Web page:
Figure 3 shows the plasma glucose and lactate responses during exercise and recovery for both trials. Main effects of time and time*trial were observed for glucose (both P < 0.05) although interestingly no effect of the exercise bout was observed (i.e. Exercise 1 vs. Exercise 2). During Exercise 1, glucose concentrations had only increased above resting at the end of the time-trial in both trials. As far as the recovery glucose response is concerned, a divergent response was observed; Control concentrations began to decrease toward pre-exercise values from 30 minutes onwards whereas for Sago concentrations were maintained elevated throughout this period. This led to a higher glucose concentration at pre-exercise for Exercise 2 than 1 with Sago. During Exercise 2, glucose concentrations decreased below resting in both trials, before being elevated above resting at the end of the time-trial for the Control trial only. Therefore, representative glucose concentrations were: start (Control: 4.2 ± 1.0, Sago: 4.2 ± 1.2 mmol.L−1) and end (Control: 6.0 ± 1.4, Sago: 5.6 ± 1.1 mmol.L−1) of Exercise 1, start (Control: 5.7 ± 1.1, Sago: 5.6 ± 1.0 mmol.L−1) and middle (Control: 4.8 ± 0.5, Sago: 5.6 ± 2.0 mmol.L−1) of recovery and start (Control: 4.7 ± 0.7, Sago: 5.0 ± 0.9 mmol.L−1) and end of Exercise 2 (Control: 5.8 ± 0.7, Sago: 5.4 ± 1.1 mmol.L−1).
Main effects of time, trial and time*trial were observed for lactate (all P < 0.05), although akin to plasma glucose, no main effect of the exercise bout was observed. During Exercise 1, lactate concentrations had only increased above resting at the end of the time-trial in both trials. As far as the recovery lactate response is concerned, lactate concentrations began to decrease toward pre-exercise values from 15 (Control) and 30 (Sago) minutes onwards. At the start of Exercise 2, lactate concentrations were lower for Sago than Control and also lower than Exercise 1 for Sago only. During Exercise 2, lactate concentrations only increased above resting at the end of the time-trial in both trials where values for Sago were significantly higher than Control.
The RER and substrate oxidation rates can be seen in Table 2. As expected, a main effect of time was observed for both RER and carbohydrate oxidation rates (both P < 0.05) - specific post-hoc results can be seen in Table 2 - however, no effects of trial or exercise bout were evident (both P > 0.05).
The rectal and mean skin temperatures can be seen in Figure 4. A main effect of time was observed for rectal temperature (P < 0.05) such that values increased progressively at each time point, although no effect of trial or the exercise bout was observed i.e., Exercise 1 vs. Exercise 2. Therefore, representative values were: start (Control: 37.1 ± 0.4, Sago: 37.0 ± 0.5°C) and end (Control: 38.3 ± 0.4, Sago: 38.0 ± 0.3°C) of Exercise 1, and start (Control: 36.9 ± 0.4, Sago: 37.0 ± 0.4°C) and end of Exercise 2 (Control: 38.2 ± 0.3, Sago: 38.4 ± 0.3°C). Main effects of time and time* trial were observed for mean skin temperature (both P < 0.05) although no effect of the exercise bout was observed i.e. Exercise 1 vs. Exercise 2. During both exercise bouts and both Control and Sago, values increased progressively until 15 minutes, plateauing thereafter. Therefore, representative values were: start (Control: 32.4 ± 0.7, Sago: 32.1 ± 1.2°C) and 15 min (Control: 33.2 ± 1.0, Sago: 33.1 ± 1.1°C) during Exercise 1, and start (Control: 32.5 ± 0.6, Sago: 32.3 ± 1.0°C) and 15 min during Exercise 2 (Control: 33.3 ± 0.9, Sago: 33.1 ± 1.1°C).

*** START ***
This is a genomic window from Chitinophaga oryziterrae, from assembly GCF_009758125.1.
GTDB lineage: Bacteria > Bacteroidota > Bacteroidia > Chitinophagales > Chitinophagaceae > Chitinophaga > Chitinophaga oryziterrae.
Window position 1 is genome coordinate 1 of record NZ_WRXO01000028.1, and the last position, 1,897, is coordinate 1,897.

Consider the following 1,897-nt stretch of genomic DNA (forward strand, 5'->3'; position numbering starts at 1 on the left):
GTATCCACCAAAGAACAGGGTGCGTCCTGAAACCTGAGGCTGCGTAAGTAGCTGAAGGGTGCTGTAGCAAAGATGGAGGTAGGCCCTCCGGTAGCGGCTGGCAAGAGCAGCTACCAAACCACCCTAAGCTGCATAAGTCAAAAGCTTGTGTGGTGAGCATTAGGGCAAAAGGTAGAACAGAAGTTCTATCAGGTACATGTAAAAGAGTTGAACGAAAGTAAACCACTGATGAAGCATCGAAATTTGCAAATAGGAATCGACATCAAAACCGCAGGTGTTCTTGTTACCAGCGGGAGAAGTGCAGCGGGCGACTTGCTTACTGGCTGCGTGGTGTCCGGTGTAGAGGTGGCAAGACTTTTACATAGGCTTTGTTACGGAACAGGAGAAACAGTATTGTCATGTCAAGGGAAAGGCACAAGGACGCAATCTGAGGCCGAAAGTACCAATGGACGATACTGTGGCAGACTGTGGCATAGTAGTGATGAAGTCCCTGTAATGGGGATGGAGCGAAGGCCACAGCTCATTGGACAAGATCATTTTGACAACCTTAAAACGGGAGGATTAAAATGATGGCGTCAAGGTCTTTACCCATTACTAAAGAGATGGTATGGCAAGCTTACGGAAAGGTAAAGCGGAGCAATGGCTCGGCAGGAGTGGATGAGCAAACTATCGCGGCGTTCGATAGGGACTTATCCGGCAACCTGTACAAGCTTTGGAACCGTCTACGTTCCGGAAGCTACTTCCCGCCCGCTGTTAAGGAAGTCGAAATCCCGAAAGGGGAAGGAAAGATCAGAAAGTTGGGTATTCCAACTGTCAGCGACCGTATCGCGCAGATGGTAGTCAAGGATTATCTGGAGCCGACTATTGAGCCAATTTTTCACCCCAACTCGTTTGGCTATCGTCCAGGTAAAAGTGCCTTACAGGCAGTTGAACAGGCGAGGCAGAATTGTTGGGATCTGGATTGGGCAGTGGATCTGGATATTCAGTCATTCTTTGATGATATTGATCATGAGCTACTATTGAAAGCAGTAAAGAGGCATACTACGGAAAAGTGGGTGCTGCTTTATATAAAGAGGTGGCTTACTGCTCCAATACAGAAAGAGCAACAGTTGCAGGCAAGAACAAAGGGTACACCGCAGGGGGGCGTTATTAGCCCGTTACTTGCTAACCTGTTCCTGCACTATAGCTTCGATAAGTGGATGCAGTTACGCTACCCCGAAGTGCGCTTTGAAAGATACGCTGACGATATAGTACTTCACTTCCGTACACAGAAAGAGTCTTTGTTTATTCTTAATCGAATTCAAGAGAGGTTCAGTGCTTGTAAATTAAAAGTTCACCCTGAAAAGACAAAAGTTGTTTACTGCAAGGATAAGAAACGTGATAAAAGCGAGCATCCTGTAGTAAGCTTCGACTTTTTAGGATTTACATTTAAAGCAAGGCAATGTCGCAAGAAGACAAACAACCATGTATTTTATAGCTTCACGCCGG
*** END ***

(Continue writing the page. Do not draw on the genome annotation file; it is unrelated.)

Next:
There was no difference in the volume of water consumed (0.48 ± 0.26 L) or sweat lost (0.93 ± 0.23 L) during exercise between trials or exercise bouts (both P > 0.05), which resulted in a fluid deficit of 0.45 ± 0.36 L (0.6 ± 0.4 % of body mass) by the end of exercise. This was, however, restored with ad libitum water consumption during the recovery period as pre-exercise body weight was similar (P > 0.05) between Exercise 1 and 2 (77.9 ± 15.0 vs. 78.4 ± 15.0 kg).
A main effect of time only (P < 0.05) was observed for plasma concentrations of sodium and potassium, such that concentrations increased from start (sodium: 133 ± 2 mmol·L−1, potassium: 4.2 ± 0.1 mmol·L−1) to end (sodium: 138 ± 2 mmol·L−1, potassium: 4.9 ± 0.1 mmol·L−1) of Exercise 1. Concentrations then decreased and returned to resting levels mid-way during the recovery period (sodium: 133 ± 3 mmol·L−1, potassium: 4.3 ± 0.1 mmol·L−1) before increasing again from start (sodium: 134 ± 2 mmol·L−1, potassium: 4.3 ± 0.1 mmol·L−1) to end (sodium: 135 ± 2 mmol·L−1, potassium: 4.7 ± 0.1 mmol·L−1) of Exercise 2.
During the warm-up stages, participants were exercising at an intensity eliciting 40 ± 6, 52 ± 6 and 63 ± 8 %VO2peak (P < 0.05) with no effects of trial or exercise bout (both P > 0.05). Similarly, an effect of time but not trial or exercise bout was observed for ventilation such that values increased (P < 0.05) from 38 ± 5 to 50 ± 5 and 59 ± 10 L·min−1 during the warm-up stages, respectively. Finally, an effect of time, time*trial and exercise bout (all P < 0.05) was observed for heart rate such that values increased progressively throughout exercise from 71 ± 4 beats·min−1 at rest to 143 ± 5 beats·min−1 at the end of the warm-up and 174 ± 4 beats·min−1 at the end of the time-trial, respectively, with values during Exercise 2 being 3 ± 1 beats·min−1 higher than Exercise 1.